(CVE-90: dp. 9,760; 1. 512'3"; b. 65'2"; ew. 108'1"; dr. 22'6"; s. 19.3 k.; cpl. 860; a. 1 5", 16 40mm., ac. 28; cl. Casablanca)
An inlet at the south end of Tebenkof Bay on the west coast of Kuiu Island in the Alexander Archipelago of Alaska.
Thetis Bay (CVE-90) was laid down under Maritime Commission contract (MC hull 1127) on 22 December 1943 at Vancouver, Wash., by the Kaiser Shipbuilding Co.; launched on 16 March 1944; sponsored by Mrs. Ricco Botta; and commissioned on 21 April 1944, Capt. Donald E. Wilcox in command.
Thetis Bay got underway for San Diego where she conducted brief shakedown training. On 2 June, she moved to San Pedro to load planes and passengers for Pacific bases. The new escort carrier stood out to sea on 5 June; called at Pearl Harbor on the llth; and continued on, via Makin and Majuro, to Kwajalein. There, she embarked the Army's 50th Engineer Battalion which she offloaded at Pearl Harbor on 5 July. Two days later, the carrier got underway for Alameda with 41 aircraft that needed repairs. She arrived on 13 July and, after offloading the aircraft, proceeded to Terminal Island for a three-week yard period. Between 11 August and 13 September, the escort carrier delivered spare parts, replacement aircraft, and pesonnel to Hawaii and the Marshalls. From September 1944 through mid-April 1945, Thetis Bay made five round-trip voyages from California ports to bases in the Pacific ranging from Pearl Harbor to Finschhaven, New Guinea
On 12 June 1945, Thetis Bay arrived at Pearl Harbor from San Diego with a load of aircraft. There, the aircraft were readied for combat within 72 hours; and the ship got underway for Guam. She arrived at Apra Harbor on 25 June and was assigned to Task Group 30.8 for duty as a replenishment carrier. Thetis Bay made her first rendezvous with Task Force 38 on 12 July when she transferred 40 planes to various carriers. She returned to Guam on 22 July and remained there until 24 July to load more aircraft before joining the fast carriers again on the 31st. The ship reloaded at Guam once more and resupplied the task force from 14 August to 8 September when she returned to Apra Harbor en route to the United States.
Thetis Bay arrived at Alameda on 7 September 1945 and was assigned to "Magic Carpet" duty, returning veterans from overseas bases to the United States. She served in this capacity until January 1946 when she began inactivation. The ship was placed out of commission, in reserve, at Bremerton, Wash., on 7 August 1946.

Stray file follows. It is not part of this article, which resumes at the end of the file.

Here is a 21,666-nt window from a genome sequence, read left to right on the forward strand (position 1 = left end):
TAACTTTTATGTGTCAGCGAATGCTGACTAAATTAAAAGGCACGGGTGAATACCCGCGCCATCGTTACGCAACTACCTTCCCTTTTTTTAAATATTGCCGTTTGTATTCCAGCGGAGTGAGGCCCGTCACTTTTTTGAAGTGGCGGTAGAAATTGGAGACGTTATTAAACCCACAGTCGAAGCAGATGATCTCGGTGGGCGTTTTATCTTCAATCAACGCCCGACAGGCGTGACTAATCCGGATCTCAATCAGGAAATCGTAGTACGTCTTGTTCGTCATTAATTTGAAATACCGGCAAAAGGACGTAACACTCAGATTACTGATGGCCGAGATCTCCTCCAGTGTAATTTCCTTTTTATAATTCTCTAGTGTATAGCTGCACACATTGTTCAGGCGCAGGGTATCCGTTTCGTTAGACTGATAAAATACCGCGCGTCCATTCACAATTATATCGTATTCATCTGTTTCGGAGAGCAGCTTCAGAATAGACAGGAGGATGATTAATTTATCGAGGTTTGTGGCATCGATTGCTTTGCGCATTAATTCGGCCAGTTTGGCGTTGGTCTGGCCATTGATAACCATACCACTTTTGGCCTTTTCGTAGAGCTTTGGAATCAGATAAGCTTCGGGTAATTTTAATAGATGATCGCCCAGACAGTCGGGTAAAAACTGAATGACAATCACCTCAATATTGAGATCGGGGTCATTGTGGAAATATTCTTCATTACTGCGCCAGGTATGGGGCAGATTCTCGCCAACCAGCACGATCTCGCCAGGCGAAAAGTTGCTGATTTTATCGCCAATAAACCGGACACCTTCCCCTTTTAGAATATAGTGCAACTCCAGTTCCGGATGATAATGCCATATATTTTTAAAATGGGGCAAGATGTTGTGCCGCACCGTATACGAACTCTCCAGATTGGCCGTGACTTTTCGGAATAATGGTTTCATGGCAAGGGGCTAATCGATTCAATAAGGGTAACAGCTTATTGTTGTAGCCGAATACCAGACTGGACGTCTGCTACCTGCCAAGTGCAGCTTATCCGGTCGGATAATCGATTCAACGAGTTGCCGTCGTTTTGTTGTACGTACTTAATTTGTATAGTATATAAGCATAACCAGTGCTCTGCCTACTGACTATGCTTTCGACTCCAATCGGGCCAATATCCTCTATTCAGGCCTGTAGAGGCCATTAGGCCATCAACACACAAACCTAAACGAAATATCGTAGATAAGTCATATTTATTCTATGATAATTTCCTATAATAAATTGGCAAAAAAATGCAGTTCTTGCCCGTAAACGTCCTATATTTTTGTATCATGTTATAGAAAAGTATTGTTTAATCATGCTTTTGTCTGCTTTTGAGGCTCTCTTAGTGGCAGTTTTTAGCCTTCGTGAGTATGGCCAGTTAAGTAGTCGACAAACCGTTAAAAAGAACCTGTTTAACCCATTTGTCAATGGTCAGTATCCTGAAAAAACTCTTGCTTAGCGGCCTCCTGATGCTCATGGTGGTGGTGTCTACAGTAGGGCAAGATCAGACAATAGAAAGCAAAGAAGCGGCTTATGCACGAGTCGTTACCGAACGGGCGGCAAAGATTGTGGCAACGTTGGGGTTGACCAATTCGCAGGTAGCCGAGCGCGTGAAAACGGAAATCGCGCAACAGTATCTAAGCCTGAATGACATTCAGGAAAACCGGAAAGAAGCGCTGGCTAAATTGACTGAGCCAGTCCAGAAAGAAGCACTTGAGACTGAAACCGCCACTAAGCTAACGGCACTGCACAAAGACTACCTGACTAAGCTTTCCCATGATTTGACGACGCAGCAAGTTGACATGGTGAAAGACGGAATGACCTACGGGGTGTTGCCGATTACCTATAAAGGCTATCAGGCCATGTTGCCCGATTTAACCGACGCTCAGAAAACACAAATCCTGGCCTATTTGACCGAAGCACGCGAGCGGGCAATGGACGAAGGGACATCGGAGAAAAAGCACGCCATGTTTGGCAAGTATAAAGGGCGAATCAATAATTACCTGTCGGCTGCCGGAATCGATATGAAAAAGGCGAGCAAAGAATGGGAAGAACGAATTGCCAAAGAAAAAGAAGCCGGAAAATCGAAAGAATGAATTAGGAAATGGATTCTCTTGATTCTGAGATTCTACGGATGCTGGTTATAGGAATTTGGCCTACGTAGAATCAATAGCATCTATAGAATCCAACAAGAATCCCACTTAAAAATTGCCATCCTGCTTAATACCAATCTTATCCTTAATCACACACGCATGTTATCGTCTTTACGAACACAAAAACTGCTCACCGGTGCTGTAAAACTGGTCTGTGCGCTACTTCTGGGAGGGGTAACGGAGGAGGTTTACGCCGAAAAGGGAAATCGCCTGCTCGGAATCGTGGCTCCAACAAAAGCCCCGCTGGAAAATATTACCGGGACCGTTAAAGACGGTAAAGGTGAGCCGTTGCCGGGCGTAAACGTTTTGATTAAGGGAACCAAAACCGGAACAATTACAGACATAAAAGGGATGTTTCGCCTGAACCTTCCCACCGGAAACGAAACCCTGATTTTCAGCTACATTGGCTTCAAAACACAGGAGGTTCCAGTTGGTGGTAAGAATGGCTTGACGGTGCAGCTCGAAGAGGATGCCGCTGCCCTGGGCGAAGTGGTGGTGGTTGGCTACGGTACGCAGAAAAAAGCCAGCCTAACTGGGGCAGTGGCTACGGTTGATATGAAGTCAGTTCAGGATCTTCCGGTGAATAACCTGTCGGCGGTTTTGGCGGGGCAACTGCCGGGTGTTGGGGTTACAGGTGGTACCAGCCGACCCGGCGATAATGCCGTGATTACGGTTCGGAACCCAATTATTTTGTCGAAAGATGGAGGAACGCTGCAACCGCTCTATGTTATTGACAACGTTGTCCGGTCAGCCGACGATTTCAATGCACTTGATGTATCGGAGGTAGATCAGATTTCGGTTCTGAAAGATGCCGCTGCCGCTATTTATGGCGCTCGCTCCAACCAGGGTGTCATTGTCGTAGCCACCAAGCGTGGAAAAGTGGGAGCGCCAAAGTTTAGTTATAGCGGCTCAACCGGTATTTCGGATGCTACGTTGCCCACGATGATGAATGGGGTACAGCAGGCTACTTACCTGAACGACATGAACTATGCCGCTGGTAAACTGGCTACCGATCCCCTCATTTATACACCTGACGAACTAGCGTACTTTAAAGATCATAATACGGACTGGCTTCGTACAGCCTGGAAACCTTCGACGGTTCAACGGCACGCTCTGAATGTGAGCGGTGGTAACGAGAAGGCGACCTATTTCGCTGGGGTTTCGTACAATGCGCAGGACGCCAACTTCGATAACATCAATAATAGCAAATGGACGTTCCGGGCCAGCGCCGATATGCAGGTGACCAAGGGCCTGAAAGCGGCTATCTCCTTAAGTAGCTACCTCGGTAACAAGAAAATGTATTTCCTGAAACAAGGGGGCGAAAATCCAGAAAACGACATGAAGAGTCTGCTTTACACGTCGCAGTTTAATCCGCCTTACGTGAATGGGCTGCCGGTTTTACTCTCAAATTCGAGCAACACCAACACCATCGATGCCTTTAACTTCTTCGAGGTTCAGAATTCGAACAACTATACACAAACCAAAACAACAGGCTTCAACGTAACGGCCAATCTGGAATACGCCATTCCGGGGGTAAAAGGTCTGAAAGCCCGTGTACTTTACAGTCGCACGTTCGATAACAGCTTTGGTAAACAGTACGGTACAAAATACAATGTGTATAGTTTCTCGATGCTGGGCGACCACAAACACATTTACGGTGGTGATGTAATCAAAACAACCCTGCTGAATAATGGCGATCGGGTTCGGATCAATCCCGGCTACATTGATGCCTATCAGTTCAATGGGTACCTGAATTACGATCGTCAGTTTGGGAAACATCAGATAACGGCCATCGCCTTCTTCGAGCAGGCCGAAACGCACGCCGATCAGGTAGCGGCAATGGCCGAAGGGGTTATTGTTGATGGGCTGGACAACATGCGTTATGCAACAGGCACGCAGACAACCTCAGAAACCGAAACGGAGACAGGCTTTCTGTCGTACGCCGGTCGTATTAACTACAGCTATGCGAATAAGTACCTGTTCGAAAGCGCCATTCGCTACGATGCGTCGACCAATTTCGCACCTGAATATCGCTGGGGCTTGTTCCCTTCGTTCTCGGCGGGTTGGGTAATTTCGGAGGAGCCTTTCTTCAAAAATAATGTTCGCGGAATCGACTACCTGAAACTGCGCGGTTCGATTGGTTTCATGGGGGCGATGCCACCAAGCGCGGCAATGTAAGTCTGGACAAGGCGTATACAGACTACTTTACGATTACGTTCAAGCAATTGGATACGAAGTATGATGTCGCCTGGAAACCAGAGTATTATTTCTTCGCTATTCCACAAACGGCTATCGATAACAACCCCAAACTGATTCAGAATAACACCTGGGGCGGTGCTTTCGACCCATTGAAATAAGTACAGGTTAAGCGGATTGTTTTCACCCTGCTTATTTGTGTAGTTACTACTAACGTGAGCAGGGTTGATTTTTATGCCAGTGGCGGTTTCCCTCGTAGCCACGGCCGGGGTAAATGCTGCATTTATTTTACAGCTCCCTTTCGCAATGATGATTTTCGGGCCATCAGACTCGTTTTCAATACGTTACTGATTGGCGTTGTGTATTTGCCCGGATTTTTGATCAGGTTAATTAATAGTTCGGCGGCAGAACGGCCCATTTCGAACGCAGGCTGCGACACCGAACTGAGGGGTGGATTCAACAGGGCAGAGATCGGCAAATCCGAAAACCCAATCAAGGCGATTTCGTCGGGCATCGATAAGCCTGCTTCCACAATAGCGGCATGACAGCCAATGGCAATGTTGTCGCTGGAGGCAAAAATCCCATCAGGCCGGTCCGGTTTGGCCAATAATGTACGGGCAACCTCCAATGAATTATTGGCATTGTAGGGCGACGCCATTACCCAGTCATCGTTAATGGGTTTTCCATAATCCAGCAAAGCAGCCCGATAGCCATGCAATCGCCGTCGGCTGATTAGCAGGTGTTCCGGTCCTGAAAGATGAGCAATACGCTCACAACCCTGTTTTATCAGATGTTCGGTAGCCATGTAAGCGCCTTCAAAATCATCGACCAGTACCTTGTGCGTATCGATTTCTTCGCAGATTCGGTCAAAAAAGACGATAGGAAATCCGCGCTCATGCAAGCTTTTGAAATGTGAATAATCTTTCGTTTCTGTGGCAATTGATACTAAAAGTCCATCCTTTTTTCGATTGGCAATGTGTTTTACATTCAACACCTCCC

In May 1955, Thetis Bay was towed to the San Francisco Naval Shipyard where she began conversion to the Navy's first assault helicopter aircraft carrier. On 1 July 1955, her designation was changed from CVE-90 to CVHA-1. With that change, she became a complement to the attack transport. Her helicopters supplemented landing craft to give the Navy and Marine Corps the flexibility of a vertical assault capability. She was recommissioned on 20 July 1956, Capt. Thomas W. South, II, in command, and completed conversion six weeks later on 1 September.
The carrier arrived at her new home port, Long Beach, on 20 September. There, helicopter teams from Marine Corps Test Unit No. 1, Camp Pendleton, demonstrated landing and take-off techniques. Thetis Bay participated in amphibious training exercises off the California coast before deploying to the Far East on 10 July 1957. She returned to Long Beach on 11 December 1957 and resumed local operations. On 28 May 1959, her designation was changed to LPH-6, amphibious assault ship.
In August 1959, Thetis Bay was serving with the 7th Fleet when floods on Taiwan left thousands homeless. On the 12th, she was ordered to proceed from Hong Kong to Taiwan and use her 21 large troop-carrying helicopters to aid the flood victims. By the end of the assistance operation, at noon of the 20th, the ship had delivered a total of 1,600,540 pounds of supplies to the destitute Chinese. In addition, her helicopters had lifted 850 passengers to and from various sites in the flooded area.
In May 1960, Thetis Bay participated in a practice night assault landing at Camp Pendleton during which her helicopters carried 1,300 troops and 33 tons of cargo to the objective area. This was the first large-scale night landing of ground forces by carrier-based helicopters.
Thetis Bay deployed to the western Pacific in the spring of 1961. After the assault ship returned to Long Beach, she was transferred to the Atlantic Fleet. She arrived at Norfolk, her new home port, in early December 1961.
During the next three years, the ship operated along the Atlantic coast and in the Caribbean. The highlight of her service with the Atlantic Fleet came during the Cuban missile crisis in October 1962 when she proceeded to the quarantine area with her embarked Marine landing team and helicopter squadron ready for action. Fortunately, the resolute response of the United States to the challenge of offensive Soviet missiles in Cuba convinced the Soviet leaders that America would go to war rather than tolerate this threat to the Western Hemisphere. Rather than face a nuclear war, Russia withdrew its missiles, resolving the crisis. Another memorable event in her service occurred in September 1963 when Thetis Bay proceeded to hurricane-stricken Haiti. She anchored off Port-au-Prince and launched Marine helicopters carrying medical aid and food supplies to thousands of victims of Hurricane "Flora."
Thetis Bay stood out of Norfolk on 5 January 1964 en route to Philadelphia for inactivation and arrived there the next day. She was decommissioned and struck from the Navy list on 1 March 1964. Her hulk was sold in December 1964 to Peck Iron & Metal Co., Inc., Portsmouth, Va., for scrap.
Thetis Bay received one battle star for World War II service.